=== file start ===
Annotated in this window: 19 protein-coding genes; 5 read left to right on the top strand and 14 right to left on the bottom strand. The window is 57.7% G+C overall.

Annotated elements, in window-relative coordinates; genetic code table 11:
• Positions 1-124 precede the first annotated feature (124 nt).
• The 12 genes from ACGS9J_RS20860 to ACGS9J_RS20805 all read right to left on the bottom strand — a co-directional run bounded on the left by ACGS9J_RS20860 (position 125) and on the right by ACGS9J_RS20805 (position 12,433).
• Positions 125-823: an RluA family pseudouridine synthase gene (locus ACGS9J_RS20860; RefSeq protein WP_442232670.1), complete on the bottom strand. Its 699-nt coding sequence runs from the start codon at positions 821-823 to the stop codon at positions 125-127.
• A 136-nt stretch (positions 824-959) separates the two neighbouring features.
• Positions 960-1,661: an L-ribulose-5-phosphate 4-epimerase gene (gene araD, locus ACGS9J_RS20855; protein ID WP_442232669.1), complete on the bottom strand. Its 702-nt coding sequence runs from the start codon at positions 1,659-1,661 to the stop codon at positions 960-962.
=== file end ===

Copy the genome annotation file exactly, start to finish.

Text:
Annotated in this window: 19 protein-coding genes; 5 read left to right on the top strand and 14 right to left on the bottom strand. The window is 57.7% G+C overall.

Annotated elements, in window-relative coordinates; genetic code table 11:
• Positions 1-124 precede the first annotated feature (124 nt).
• The 12 genes from ACGS9J_RS20860 to ACGS9J_RS20805 all read right to left on the bottom strand — a co-directional run bounded on the left by ACGS9J_RS20860 (position 125) and on the right by ACGS9J_RS20805 (position 12,433).
• Positions 125-823: an RluA family pseudouridine synthase gene (locus ACGS9J_RS20860; RefSeq protein WP_442232670.1), complete on the bottom strand. Its 699-nt coding sequence runs from the start codon at positions 821-823 to the stop codon at positions 125-127.
• A 136-nt stretch (positions 824-959) separates the two neighbouring features.
• Positions 960-1,661: an L-ribulose-5-phosphate 4-epimerase gene (gene araD, locus ACGS9J_RS20855; protein ID WP_442232669.1), complete on the bottom strand. Its 702-nt coding sequence runs from the start codon at positions 1,659-1,661 to the stop codon at positions 960-962.